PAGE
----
In real estate, properties are typically labeled with one of four classifications: A, B, C, or D. While the order of the hierarchy is clear – A properties are the highest quality while D properties are the lowest, investors need more information to figure out a property’s potential as an investment.
So what does each classification mean, and how can investors use that information to their advantage?
These properties are brand new, top of the line homes. Most of us dream of living in houses like these; they have modern amenities, are located in great areas, and require little maintenance. If you choose to buy a class A property and hold it for rental income, you have a low risk of vacancy and can expect to charge a premium for rent.
However, the low risk and high value is offset by the price of the property. Additionally, there is little to no room for improvement in a class A property. While these properties can be valuable rentals (especially if you intend to hold them for a long time), they are not great choices for value-add fix and flip investments.
Just a step down from class A, class B properties are in good shape but aren’t flashy. These homes are getting older, but they haven’t lost all of their youthful charm. They will require some maintenance, but you won’t be spending an exorbitant amount of money on upgrades.
With class B properties, you are taking on a little more risk than class A properties because you probably need to spend some money to make money, but there is more room for improvement. These properties can be great for value-add investment and they have significant value as-is. Additionally, there is a chance the neighborhood will become more desirable and your property will increase in value as a result.
Class C properties are undeniably past their prime. They are typically a few decades old and require serious renovations; often, the systems and appliances are outdated and inefficient. To get the house up to market standards, you will also need to invest in significant cosmetic improvements.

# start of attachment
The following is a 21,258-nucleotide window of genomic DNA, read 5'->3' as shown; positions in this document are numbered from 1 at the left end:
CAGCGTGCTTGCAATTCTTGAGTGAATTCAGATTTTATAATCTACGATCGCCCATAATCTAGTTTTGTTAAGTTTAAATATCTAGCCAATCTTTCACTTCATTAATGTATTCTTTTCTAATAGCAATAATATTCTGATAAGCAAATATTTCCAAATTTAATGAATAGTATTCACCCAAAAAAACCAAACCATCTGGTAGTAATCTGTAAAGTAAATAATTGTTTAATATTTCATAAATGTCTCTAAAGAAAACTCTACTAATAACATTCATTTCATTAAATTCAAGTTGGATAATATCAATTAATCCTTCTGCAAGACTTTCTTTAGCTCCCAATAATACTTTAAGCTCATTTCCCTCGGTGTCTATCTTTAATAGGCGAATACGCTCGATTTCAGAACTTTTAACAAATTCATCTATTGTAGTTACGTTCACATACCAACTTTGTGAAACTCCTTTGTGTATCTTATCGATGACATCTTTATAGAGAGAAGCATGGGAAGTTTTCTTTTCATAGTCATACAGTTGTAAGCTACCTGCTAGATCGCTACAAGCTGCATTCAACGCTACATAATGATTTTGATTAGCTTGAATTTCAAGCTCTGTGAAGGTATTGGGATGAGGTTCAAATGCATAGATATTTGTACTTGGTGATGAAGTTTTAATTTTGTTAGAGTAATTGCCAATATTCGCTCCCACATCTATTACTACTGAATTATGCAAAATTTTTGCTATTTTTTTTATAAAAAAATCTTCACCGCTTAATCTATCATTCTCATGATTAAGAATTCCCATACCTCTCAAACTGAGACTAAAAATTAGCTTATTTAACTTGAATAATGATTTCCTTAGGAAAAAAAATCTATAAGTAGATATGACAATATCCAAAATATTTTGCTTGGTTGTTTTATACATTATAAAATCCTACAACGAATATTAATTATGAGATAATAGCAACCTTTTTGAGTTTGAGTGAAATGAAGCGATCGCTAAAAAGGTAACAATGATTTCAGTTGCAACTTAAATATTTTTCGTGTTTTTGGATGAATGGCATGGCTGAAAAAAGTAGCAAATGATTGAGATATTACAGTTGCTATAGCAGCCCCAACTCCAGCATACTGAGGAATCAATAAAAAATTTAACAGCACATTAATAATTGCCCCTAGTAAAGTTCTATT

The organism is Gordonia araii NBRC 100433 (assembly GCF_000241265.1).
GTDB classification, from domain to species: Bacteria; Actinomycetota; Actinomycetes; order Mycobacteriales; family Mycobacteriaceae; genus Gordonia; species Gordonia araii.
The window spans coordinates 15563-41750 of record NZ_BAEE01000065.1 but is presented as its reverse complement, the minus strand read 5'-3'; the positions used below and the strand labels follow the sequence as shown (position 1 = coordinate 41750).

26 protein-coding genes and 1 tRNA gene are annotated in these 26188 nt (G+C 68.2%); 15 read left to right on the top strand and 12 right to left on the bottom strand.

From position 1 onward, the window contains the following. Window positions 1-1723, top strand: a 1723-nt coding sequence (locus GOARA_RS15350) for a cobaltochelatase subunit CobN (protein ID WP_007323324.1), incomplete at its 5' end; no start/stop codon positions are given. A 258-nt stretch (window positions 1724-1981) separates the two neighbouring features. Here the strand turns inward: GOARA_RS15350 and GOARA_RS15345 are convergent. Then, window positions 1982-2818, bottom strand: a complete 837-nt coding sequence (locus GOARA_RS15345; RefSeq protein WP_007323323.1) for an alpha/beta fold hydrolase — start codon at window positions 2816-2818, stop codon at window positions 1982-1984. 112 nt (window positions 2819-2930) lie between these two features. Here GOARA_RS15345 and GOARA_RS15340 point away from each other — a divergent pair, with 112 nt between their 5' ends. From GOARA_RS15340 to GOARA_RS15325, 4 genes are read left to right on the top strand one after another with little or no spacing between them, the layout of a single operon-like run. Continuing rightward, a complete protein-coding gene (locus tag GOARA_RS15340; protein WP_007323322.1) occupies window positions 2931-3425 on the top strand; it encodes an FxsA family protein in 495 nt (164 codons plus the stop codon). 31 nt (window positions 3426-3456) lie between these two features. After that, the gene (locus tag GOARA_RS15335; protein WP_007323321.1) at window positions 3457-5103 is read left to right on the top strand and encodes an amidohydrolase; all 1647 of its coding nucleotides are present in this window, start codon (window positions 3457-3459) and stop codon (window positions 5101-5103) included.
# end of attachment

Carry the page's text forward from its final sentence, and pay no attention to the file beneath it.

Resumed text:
It is possible to rent class C properties, but only for very low prices. While they are riskier than class A or B properties, class C properties can still be a great fix and flip investment opportunity for experienced investors – if the location is improving. Often, the neighborhoods that class C properties are located in are not attractive to wealthy homebuyers. If you are buying a class C home, make sure that the neighboring houses are class B or better to reduce the risk you are taking on.
If a property is rated class D, it is practically uninhabitable. At the very least, the home requires heavy structural improvements – often, the house needs to be gutted or demolished. Additionally, these properties tend to be located in dangerous, highly undesirable areas.
Investing in a class D property is highly risky and there is often little room for growth or improvement. Even if you are able to make the house livable and attractive, the area is probably not good enough to make a significant profit. Because of the poor location, these properties are typically difficult if not impossible to rent. If someone is willing to sign a lease, they’re not going to be willing to pay a premium rate. Unless the home is located among class C or class B properties, the cost of repair likely won’t justify the potential profit.
Although houses tend to be surrounded by similarly-classed properties, there are exceptions to the rule. As an investor, these exceptions are one of your best bets for a successful fix and flip. An ideal strategy is to find B buildings in A areas or C buildings in B areas, then fix them up a class and rent or sell. If you can manage to find a class C building in a class A neighborhood, you’re golden.
When you’re choosing your next investment property, think about how you would classify the property and its neighbors. Factor those classifications into your decision to purchase, as well as your choice of investment strategy.